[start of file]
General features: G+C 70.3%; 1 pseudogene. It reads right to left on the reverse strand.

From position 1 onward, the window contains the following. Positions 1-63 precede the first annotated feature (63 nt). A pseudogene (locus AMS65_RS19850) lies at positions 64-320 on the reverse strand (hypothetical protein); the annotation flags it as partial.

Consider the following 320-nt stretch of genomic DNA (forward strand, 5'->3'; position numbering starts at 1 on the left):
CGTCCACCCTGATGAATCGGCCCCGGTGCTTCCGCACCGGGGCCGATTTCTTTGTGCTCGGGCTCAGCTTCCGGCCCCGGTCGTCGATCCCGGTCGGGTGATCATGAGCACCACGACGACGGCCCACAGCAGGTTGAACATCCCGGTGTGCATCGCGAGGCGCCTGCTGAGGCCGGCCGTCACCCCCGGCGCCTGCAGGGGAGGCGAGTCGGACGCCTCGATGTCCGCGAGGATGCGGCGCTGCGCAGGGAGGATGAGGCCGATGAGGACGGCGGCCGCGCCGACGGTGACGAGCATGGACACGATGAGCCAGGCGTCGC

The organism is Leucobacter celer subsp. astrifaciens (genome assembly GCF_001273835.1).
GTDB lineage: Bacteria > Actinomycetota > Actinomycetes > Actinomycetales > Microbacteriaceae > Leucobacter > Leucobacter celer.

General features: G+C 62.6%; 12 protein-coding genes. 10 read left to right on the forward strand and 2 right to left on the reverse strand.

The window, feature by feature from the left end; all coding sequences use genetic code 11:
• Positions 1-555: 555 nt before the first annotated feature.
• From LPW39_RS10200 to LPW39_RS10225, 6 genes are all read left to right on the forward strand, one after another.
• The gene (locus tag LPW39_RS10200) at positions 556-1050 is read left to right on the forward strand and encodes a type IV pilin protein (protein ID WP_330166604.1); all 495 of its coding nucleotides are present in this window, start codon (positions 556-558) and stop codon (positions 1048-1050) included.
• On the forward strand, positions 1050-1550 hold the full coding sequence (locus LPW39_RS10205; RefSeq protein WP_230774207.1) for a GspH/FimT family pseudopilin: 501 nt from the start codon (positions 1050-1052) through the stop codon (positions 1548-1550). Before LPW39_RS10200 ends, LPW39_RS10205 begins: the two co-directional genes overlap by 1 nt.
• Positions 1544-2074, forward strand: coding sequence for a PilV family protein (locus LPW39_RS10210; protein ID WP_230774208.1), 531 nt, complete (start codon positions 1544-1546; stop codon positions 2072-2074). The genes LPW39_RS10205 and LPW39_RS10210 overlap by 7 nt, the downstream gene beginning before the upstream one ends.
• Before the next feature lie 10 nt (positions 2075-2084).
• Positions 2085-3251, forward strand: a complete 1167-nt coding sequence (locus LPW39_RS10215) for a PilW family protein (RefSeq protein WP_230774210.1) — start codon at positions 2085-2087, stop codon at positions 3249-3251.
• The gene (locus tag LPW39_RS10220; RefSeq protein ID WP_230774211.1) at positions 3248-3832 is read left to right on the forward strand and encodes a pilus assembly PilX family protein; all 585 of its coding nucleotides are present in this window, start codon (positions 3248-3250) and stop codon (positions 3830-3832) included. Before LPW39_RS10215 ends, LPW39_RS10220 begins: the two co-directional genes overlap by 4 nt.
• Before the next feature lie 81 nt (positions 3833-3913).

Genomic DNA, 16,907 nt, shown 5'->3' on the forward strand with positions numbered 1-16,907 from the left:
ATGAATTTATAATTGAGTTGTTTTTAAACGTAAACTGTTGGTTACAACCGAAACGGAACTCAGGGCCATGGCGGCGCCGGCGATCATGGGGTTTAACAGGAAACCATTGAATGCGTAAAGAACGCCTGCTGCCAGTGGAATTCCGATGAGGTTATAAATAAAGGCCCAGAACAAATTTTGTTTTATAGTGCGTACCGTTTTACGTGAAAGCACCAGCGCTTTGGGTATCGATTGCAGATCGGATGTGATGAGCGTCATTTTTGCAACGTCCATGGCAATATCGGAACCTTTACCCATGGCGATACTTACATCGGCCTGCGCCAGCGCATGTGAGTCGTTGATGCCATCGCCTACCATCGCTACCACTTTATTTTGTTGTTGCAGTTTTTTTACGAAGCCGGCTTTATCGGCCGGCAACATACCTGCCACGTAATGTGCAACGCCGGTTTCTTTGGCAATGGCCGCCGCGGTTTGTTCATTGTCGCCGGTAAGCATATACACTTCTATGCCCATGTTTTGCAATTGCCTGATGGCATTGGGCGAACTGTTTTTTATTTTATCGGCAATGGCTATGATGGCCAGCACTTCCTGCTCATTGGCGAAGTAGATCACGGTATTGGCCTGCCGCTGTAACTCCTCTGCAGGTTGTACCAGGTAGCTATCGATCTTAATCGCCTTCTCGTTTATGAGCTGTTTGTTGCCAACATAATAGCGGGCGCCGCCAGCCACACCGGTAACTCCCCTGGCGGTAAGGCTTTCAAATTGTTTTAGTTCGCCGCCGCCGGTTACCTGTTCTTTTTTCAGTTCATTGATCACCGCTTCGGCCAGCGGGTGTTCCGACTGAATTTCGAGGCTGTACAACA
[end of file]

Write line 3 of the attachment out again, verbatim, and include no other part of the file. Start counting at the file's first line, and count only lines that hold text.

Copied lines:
Consider the following 320-nt stretch of genomic DNA (forward strand, 5'->3'; position numbering starts at 1 on the left):